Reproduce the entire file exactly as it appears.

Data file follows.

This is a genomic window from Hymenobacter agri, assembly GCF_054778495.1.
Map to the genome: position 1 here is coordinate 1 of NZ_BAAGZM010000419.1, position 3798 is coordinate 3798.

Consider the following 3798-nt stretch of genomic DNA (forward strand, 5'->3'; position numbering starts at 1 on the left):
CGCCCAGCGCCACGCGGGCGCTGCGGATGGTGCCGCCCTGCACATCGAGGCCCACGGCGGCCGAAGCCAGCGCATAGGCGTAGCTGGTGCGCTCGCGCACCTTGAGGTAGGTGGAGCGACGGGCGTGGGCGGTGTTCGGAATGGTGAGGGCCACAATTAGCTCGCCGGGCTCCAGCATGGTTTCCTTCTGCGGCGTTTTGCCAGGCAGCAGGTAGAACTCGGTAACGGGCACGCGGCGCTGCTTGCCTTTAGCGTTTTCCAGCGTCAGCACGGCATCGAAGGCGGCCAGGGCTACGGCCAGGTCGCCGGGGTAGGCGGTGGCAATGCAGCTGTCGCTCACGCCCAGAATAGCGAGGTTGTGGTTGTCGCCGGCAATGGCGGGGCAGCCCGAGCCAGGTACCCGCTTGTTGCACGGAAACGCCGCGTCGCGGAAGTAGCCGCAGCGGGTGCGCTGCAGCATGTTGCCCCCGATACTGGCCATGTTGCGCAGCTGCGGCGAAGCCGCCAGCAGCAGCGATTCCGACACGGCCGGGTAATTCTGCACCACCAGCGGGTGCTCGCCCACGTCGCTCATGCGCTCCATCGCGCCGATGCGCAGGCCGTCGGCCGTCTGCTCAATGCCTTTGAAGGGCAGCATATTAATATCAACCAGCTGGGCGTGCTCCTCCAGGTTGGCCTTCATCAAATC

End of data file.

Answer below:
This is a genomic window from Hymenobacter agri, assembly GCF_054778495.1.
Map to the genome: position 1 here is coordinate 1 of NZ_BAAGZM010000419.1, position 3798 is coordinate 3798.

Consider the following 3798-nt stretch of genomic DNA (forward strand, 5'->3'; position numbering starts at 1 on the left):
CGCCCAGCGCCACGCGGGCGCTGCGGATGGTGCCGCCCTGCACATCGAGGCCCACGGCGGCCGAAGCCAGCGCATAGGCGTAGCTGGTGCGCTCGCGCACCTTGAGGTAGGTGGAGCGACGGGCGTGGGCGGTGTTCGGAATGGTGAGGGCCACAATTAGCTCGCCGGGCTCCAGCATGGTTTCCTTCTGCGGCGTTTTGCCAGGCAGCAGGTAGAACTCGGTAACGGGCACGCGGCGCTGCTTGCCTTTAGCGTTTTCCAGCGTCAGCACGGCATCGAAGGCGGCCAGGGCTACGGCCAGGTCGCCGGGGTAGGCGGTGGCAATGCAGCTGTCGCTCACGCCCAGAATAGCGAGGTTGTGGTTGTCGCCGGCAATGGCGGGGCAGCCCGAGCCAGGTACCCGCTTGTTGCACGGAAACGCCGCGTCGCGGAAGTAGCCGCAGCGGGTGCGCTGCAGCATGTTGCCCCCGATACTGGCCATGTTGCGCAGCTGCGGCGAAGCCGCCAGCAGCAGCGATTCCGACACGGCCGGGTAATTCTGCACCACCAGCGGGTGCTCGCCCACGTCGCTCATGCGCTCCATCGCGCCGATGCGCAGGCCGTCGGCCGTCTGCTCAATGCCTTTGAAGGGCAGCATATTAATATCAACCAGCTGGGCGTGCTCCTCCAGGTTGGCCTTCATCAAATC